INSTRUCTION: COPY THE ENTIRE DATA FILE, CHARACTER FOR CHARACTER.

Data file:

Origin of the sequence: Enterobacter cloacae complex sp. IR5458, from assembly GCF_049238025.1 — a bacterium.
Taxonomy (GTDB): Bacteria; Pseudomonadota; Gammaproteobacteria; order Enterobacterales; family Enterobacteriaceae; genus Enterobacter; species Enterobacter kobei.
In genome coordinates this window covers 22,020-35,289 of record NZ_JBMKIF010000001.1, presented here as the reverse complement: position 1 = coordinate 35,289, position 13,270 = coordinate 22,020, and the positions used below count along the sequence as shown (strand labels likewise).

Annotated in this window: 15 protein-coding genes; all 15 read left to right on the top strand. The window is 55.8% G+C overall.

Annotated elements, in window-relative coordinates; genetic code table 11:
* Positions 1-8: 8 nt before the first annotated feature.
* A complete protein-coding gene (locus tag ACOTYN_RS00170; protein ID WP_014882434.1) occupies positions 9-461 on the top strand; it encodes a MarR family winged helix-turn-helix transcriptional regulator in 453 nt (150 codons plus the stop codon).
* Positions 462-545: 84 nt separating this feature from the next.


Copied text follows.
Origin of the sequence: Enterobacter cloacae complex sp. IR5458, from assembly GCF_049238025.1 — a bacterium.
Taxonomy (GTDB): Bacteria; Pseudomonadota; Gammaproteobacteria; order Enterobacterales; family Enterobacteriaceae; genus Enterobacter; species Enterobacter kobei.
In genome coordinates this window covers 22,020-35,289 of record NZ_JBMKIF010000001.1, presented here as the reverse complement: position 1 = coordinate 35,289, position 13,270 = coordinate 22,020, and the positions used below count along the sequence as shown (strand labels likewise).

Annotated in this window: 15 protein-coding genes; all 15 read left to right on the top strand. The window is 55.8% G+C overall.

Annotated elements, in window-relative coordinates; genetic code table 11:
* Positions 1-8: 8 nt before the first annotated feature.
* A complete protein-coding gene (locus tag ACOTYN_RS00170; protein ID WP_014882434.1) occupies positions 9-461 on the top strand; it encodes a MarR family winged helix-turn-helix transcriptional regulator in 453 nt (150 codons plus the stop codon).
* Positions 462-545: 84 nt separating this feature from the next.